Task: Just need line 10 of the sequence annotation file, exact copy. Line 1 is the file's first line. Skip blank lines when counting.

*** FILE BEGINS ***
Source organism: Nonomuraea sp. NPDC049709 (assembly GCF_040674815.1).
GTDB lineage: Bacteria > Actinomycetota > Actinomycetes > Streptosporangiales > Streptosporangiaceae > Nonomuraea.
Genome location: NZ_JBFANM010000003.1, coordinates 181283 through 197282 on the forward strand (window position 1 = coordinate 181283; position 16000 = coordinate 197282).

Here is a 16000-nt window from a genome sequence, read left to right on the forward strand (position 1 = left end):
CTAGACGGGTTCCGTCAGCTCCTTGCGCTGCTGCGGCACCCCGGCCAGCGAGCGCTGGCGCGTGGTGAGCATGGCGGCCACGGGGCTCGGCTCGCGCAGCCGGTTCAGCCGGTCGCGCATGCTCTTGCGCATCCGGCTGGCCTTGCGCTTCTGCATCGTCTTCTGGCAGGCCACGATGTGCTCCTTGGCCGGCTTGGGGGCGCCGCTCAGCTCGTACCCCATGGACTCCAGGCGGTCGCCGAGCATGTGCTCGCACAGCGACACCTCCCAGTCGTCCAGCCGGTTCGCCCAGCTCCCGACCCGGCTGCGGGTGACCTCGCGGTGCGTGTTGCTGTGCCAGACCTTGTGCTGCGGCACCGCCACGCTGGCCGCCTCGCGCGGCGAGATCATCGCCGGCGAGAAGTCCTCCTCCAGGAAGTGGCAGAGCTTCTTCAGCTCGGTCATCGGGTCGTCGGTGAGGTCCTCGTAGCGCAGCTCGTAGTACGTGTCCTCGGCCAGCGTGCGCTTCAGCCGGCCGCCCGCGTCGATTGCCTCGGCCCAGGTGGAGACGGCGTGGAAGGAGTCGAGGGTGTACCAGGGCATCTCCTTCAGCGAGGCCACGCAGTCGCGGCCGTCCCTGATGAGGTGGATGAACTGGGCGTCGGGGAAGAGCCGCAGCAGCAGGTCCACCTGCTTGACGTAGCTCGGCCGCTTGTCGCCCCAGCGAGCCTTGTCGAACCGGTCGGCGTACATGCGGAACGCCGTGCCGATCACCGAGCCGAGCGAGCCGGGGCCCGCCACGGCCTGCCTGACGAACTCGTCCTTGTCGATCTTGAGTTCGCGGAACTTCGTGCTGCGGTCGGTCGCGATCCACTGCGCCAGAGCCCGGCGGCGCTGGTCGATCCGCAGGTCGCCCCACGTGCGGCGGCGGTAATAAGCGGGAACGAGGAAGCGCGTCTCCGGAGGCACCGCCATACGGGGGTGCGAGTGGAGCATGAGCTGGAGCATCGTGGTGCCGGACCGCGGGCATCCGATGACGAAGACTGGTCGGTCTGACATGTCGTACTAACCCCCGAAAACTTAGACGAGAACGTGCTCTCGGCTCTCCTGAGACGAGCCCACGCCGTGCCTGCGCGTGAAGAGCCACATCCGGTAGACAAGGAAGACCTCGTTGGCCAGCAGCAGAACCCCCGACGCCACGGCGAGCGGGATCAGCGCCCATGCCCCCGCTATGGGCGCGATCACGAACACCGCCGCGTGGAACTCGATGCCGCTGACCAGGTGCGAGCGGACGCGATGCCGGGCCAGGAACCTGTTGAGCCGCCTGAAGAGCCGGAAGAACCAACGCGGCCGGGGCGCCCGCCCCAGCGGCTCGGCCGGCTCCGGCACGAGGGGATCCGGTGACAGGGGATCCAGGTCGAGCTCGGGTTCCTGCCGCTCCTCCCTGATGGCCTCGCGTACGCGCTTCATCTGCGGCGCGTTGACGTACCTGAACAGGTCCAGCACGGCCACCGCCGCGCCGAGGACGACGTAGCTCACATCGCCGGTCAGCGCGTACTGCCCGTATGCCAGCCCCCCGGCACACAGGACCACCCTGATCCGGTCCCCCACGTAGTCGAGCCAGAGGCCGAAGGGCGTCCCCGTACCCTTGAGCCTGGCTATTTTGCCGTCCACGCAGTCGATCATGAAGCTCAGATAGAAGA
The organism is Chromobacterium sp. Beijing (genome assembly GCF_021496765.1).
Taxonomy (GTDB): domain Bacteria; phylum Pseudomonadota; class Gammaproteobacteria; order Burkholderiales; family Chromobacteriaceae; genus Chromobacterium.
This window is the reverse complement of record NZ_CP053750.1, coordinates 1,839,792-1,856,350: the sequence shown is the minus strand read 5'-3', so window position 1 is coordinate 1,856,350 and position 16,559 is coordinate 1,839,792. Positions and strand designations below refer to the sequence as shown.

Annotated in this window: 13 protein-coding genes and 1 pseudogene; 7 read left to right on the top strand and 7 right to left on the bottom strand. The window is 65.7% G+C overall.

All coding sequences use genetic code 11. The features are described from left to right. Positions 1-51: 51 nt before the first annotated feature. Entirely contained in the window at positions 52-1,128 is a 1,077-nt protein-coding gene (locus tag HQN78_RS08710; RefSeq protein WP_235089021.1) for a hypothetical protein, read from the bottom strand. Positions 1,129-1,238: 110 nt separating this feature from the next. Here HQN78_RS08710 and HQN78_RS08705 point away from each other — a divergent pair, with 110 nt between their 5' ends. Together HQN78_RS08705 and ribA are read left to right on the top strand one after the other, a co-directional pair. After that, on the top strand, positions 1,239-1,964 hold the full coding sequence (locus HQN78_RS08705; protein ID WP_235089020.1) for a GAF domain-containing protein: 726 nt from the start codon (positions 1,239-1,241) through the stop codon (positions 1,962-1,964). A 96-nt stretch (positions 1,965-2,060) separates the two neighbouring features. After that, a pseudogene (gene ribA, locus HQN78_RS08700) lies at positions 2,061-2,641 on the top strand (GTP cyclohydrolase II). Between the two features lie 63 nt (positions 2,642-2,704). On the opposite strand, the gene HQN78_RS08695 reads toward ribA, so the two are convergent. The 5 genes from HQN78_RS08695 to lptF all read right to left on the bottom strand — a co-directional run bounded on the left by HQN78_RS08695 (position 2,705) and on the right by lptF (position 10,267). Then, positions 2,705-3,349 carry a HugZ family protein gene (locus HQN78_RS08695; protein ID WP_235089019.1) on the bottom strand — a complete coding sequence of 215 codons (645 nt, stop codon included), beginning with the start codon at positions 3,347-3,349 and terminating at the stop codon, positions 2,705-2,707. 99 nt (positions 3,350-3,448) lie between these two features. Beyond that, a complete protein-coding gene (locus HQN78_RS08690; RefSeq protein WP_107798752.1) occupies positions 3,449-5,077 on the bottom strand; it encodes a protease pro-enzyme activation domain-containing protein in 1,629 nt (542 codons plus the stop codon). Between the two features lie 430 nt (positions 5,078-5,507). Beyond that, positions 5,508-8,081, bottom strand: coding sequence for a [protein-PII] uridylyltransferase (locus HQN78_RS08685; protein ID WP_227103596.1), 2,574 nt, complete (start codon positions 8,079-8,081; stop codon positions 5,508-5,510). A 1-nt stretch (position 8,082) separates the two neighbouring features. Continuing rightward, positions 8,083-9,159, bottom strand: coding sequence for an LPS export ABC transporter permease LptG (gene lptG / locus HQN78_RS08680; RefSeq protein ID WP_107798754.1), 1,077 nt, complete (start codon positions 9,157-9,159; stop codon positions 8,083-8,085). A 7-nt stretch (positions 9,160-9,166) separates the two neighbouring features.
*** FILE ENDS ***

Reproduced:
All coding sequences use genetic code 11. The features are described from left to right. Positions 1-51: 51 nt before the first annotated feature. Entirely contained in the window at positions 52-1,128 is a 1,077-nt protein-coding gene (locus tag HQN78_RS08710; RefSeq protein WP_235089021.1) for a hypothetical protein, read from the bottom strand. Positions 1,129-1,238: 110 nt separating this feature from the next. Here HQN78_RS08710 and HQN78_RS08705 point away from each other — a divergent pair, with 110 nt between their 5' ends. Together HQN78_RS08705 and ribA are read left to right on the top strand one after the other, a co-directional pair. After that, on the top strand, positions 1,239-1,964 hold the full coding sequence (locus HQN78_RS08705; protein ID WP_235089020.1) for a GAF domain-containing protein: 726 nt from the start codon (positions 1,239-1,241) through the stop codon (positions 1,962-1,964). A 96-nt stretch (positions 1,965-2,060) separates the two neighbouring features. After that, a pseudogene (gene ribA, locus HQN78_RS08700) lies at positions 2,061-2,641 on the top strand (GTP cyclohydrolase II). Between the two features lie 63 nt (positions 2,642-2,704). On the opposite strand, the gene HQN78_RS08695 reads toward ribA, so the two are convergent. The 5 genes from HQN78_RS08695 to lptF all read right to left on the bottom strand — a co-directional run bounded on the left by HQN78_RS08695 (position 2,705) and on the right by lptF (position 10,267). Then, positions 2,705-3,349 carry a HugZ family protein gene (locus HQN78_RS08695; protein ID WP_235089019.1) on the bottom strand — a complete coding sequence of 215 codons (645 nt, stop codon included), beginning with the start codon at positions 3,347-3,349 and terminating at the stop codon, positions 2,705-2,707. 99 nt (positions 3,350-3,448) lie between these two features. Beyond that, a complete protein-coding gene (locus HQN78_RS08690; RefSeq protein WP_107798752.1) occupies positions 3,449-5,077 on the bottom strand; it encodes a protease pro-enzyme activation domain-containing protein in 1,629 nt (542 codons plus the stop codon). Between the two features lie 430 nt (positions 5,078-5,507). Beyond that, positions 5,508-8,081, bottom strand: coding sequence for a [protein-PII] uridylyltransferase (locus HQN78_RS08685; protein ID WP_227103596.1), 2,574 nt, complete (start codon positions 8,079-8,081; stop codon positions 5,508-5,510). A 1-nt stretch (position 8,082) separates the two neighbouring features. Continuing rightward, positions 8,083-9,159, bottom strand: coding sequence for an LPS export ABC transporter permease LptG (gene lptG / locus HQN78_RS08680; RefSeq protein ID WP_107798754.1), 1,077 nt, complete (start codon positions 9,157-9,159; stop codon positions 8,083-8,085). A 7-nt stretch (positions 9,160-9,166) separates the two neighbouring features.